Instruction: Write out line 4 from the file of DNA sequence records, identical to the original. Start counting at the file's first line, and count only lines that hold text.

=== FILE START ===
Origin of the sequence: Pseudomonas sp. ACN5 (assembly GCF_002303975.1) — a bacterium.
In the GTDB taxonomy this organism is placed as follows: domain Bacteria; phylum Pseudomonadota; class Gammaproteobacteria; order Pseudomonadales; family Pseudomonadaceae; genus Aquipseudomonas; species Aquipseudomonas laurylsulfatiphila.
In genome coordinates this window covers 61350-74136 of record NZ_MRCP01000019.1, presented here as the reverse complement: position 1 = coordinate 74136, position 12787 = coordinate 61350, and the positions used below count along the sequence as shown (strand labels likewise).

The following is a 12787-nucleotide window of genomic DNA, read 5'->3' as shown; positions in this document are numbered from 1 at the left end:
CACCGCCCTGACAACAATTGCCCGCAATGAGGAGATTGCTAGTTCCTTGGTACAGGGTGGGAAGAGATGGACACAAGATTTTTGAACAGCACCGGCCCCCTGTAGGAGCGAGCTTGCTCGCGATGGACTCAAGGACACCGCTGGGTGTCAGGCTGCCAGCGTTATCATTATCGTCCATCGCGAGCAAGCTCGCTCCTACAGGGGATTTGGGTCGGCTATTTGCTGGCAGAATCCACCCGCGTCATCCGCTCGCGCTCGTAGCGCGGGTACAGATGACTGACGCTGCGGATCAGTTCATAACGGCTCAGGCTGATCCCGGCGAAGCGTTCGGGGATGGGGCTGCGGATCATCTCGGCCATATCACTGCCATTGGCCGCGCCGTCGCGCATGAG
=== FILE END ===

The following is a 12787-nucleotide window of genomic DNA, read 5'->3' as shown; positions in this document are numbered from 1 at the left end: